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About Abuse

Forced Prostitution

Updated: 
September 1, 2016

What is prostitution?

Prostitution is the exchange of sexual acts for money, food, rent, drugs, or something else of value. Prostitution can be a form of sexual exploitation and forcing a person into prostitution can be one way that an abuser commits domestic violence against his/her intimate partner. Sexual exploitation can include forcing someone to participate in any of the following:

  • street prostitution;
  • massage parlors or brothels;
  • escort services;
  • strip clubs;
  • phone sex;
  • pornography; and
  • domestic and international trafficking.

Prostitution is illegal everywhere in the United States except parts of Nevada. However, in more recent years through statutes and case decisions, many states have moved away from putting the focus of punishment on the prostitute and instead focused on the person who makes prostitution an ongoing business.1

In Colorado, for instance, someone who is a prostitute can at most can face up to 6 months of prison time and/or a $50 - $750 fine, depending on the individual case.2 But in the same state, a pimp (the person who arranges for clients for a prostituted woman) or a “john” (the person who hires the prostitute) can face up to 12 years of prison time and a fine of $750,000.3

1 Wharton’s Criminal Law § 266
2 C.R.S. § § 18-7-201; 18-1.3-501
3 C.R.S. § § 18-7-206; 18-1.3-401

What is a pimp?

A pimp is a person, usually male, who has control over one or more prostituted people and the money that they earn.1  Pimps often exert control much in the same way that an abuser may exert control over an intimate partner - through intimidation, fear, physical and sexual abuse, rape, torture, and other abusive methods.   Although some pimps might “protect” the prostitutes who work for them by making sure that the customers pay or don’t abuse them, pimps are often more violent to the prostitutes than the customers are.  In addition, any protection offered by a pimp is generally motivated by the pimp’s own desire for money, not concern for the prostituted person’s safety.  In fact, an early study (from 1994) found that 85% of prostitutes are raped by their pimps2 – although the numbers may be different if this study were done today.  Pimps also often threaten the lives of the prostitutes who work for them or threaten other harm to them or their families, which may prevent a person from leaving prostitution.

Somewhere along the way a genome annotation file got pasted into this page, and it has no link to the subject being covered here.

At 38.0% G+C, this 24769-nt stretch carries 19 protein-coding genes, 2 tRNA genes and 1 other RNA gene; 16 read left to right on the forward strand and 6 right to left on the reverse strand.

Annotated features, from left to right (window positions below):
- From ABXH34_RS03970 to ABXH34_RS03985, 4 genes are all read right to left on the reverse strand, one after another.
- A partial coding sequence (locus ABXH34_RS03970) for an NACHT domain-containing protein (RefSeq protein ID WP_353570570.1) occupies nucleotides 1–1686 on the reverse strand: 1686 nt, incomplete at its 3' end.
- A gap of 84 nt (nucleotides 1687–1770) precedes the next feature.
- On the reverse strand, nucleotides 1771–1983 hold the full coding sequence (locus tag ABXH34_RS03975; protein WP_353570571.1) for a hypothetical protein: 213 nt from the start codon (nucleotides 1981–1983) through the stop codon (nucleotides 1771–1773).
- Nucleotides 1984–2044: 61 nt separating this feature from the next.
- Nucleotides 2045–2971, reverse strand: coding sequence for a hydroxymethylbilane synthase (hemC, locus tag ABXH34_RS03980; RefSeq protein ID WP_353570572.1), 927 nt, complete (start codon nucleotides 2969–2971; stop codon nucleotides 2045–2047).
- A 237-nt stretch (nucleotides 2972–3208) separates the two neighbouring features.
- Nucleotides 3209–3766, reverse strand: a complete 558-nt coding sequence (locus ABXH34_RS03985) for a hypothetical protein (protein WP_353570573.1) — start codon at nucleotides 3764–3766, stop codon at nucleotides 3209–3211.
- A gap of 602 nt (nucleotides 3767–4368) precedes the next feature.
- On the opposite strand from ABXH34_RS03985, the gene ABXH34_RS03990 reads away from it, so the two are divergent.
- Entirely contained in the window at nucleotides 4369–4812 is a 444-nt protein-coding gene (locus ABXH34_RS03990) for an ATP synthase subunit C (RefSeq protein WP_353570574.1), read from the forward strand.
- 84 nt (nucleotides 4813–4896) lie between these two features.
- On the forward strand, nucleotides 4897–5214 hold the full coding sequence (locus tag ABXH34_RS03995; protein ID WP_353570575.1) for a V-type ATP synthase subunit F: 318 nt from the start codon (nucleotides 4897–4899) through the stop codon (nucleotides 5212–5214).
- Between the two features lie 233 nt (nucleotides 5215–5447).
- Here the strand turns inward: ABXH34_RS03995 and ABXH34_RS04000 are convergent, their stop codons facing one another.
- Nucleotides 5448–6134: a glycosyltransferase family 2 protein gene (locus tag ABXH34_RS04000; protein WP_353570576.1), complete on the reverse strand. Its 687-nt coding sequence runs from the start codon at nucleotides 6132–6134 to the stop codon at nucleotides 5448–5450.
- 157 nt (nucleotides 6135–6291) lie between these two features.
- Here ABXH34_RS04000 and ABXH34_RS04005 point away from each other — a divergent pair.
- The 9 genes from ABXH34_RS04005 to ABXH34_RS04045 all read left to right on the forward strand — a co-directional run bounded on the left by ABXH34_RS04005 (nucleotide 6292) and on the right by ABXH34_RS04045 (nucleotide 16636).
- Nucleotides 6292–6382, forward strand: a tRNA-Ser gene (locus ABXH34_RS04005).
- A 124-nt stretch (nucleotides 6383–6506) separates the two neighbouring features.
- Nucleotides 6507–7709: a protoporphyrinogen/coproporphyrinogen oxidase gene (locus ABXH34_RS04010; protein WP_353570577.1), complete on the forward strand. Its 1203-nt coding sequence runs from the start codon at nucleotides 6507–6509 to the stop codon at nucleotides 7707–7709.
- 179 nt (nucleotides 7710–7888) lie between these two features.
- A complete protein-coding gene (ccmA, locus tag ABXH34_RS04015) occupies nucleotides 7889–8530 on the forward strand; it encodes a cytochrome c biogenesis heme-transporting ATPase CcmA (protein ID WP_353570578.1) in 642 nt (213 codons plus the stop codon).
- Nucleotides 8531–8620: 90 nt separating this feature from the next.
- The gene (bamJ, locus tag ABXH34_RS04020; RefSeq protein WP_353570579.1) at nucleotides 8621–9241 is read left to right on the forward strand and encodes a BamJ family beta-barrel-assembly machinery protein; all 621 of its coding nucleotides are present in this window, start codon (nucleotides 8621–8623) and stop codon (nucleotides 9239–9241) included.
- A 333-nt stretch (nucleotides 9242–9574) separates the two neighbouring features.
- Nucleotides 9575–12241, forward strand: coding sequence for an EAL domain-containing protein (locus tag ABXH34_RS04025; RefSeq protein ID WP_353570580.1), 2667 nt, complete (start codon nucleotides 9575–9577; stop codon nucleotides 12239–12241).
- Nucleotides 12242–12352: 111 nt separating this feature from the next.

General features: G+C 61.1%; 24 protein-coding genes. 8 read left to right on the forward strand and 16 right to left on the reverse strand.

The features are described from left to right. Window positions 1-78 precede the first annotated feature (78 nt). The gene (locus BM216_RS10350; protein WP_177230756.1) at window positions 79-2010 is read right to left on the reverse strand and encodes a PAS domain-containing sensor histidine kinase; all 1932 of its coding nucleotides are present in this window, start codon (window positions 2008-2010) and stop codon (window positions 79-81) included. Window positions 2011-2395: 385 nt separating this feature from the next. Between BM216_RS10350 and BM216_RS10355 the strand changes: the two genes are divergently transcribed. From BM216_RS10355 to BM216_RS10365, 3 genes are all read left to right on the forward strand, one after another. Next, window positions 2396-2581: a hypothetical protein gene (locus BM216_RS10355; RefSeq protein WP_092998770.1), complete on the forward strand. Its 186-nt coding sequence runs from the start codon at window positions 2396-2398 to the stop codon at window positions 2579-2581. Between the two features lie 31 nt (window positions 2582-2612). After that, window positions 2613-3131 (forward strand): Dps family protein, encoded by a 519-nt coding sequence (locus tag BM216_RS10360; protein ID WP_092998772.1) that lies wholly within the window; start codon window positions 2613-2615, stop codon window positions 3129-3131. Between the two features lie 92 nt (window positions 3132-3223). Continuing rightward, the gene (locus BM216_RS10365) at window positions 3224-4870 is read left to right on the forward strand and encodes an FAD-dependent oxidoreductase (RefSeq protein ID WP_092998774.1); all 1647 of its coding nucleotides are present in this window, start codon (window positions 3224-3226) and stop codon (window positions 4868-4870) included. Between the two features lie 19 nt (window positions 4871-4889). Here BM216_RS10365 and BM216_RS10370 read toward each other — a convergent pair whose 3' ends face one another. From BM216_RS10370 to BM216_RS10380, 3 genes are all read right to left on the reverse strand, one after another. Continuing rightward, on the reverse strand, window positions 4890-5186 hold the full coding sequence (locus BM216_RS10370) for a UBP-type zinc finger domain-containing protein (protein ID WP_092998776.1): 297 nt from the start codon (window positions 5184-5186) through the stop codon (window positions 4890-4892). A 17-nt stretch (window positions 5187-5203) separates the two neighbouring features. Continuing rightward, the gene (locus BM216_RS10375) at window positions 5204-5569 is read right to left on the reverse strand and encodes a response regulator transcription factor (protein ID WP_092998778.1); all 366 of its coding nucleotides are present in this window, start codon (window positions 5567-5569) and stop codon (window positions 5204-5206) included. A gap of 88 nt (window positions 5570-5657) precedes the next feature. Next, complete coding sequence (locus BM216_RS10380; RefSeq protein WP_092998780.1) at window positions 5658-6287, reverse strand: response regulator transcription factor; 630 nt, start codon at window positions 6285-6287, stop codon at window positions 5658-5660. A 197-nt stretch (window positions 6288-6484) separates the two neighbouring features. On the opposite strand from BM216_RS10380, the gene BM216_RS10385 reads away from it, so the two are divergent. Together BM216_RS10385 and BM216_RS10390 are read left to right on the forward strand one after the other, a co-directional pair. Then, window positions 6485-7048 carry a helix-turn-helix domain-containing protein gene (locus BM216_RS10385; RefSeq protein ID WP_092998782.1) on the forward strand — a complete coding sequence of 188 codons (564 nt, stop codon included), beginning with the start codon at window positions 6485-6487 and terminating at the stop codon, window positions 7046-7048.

1Merriam Webster Dictonary
2 Council on Prostitution Alternatives, Portland, 1994

How is prostitution harmful to women?

Prostitution can be harmful on many levels, posing a threat to a woman’s mental and physical health among many other consequences. One small study of 130 prostitutes found that 68% of the prostituted women interviewed met the criteria for post-traumatic stress disorder (PTSD), which was in the same range as combat veterans and victims of torture.1

Even though prostitution itself is illegal, women who are prostituting can still be the victim of a crime; crimes such as rape and physical and sexual abuse are often committed against women in prostitution.  Women in prostitution have the right to report crimes committed against them, though many are afraid to come forward for a variety of reasons: they fear no one will believe them, they fear being arrested, they may feel ashamed, they don’t want anyone to know that they are working as a prostitute, etc.

Prostituted women are often victims of violence characterized by power and control (much like domestic violence) by pimps and customers, often called “johns.”  The methods of control that pimps and johns use are similar to the methods used by abusers.  Some examples include:

  • physical violence;
  • sexual assault;
  • economic abuse or manipulation;
  • isolation;
  • verbal abuse;
  • threats and intimidation; and
  • minimization and denial of physical violence.

Women in prostitution have a death rate that is significantly higher than women who are not involved in prostitution.2

1 Melissa Farley, et al. 2003. “Prostitution and Trafficking in Nine Countries: An Update on Violence and Post-Traumatic Stress Disorder.” Journal of Trauma Practice, Vol. 2, No. 3/4: 33-74 (see page 56).
2Mortality in a Long-term Open Cohort of Prostitute Women, Potterat, Brewer, et. al. Am. J. Epidemiol. (2004) 159 (8): 778-785 (2004)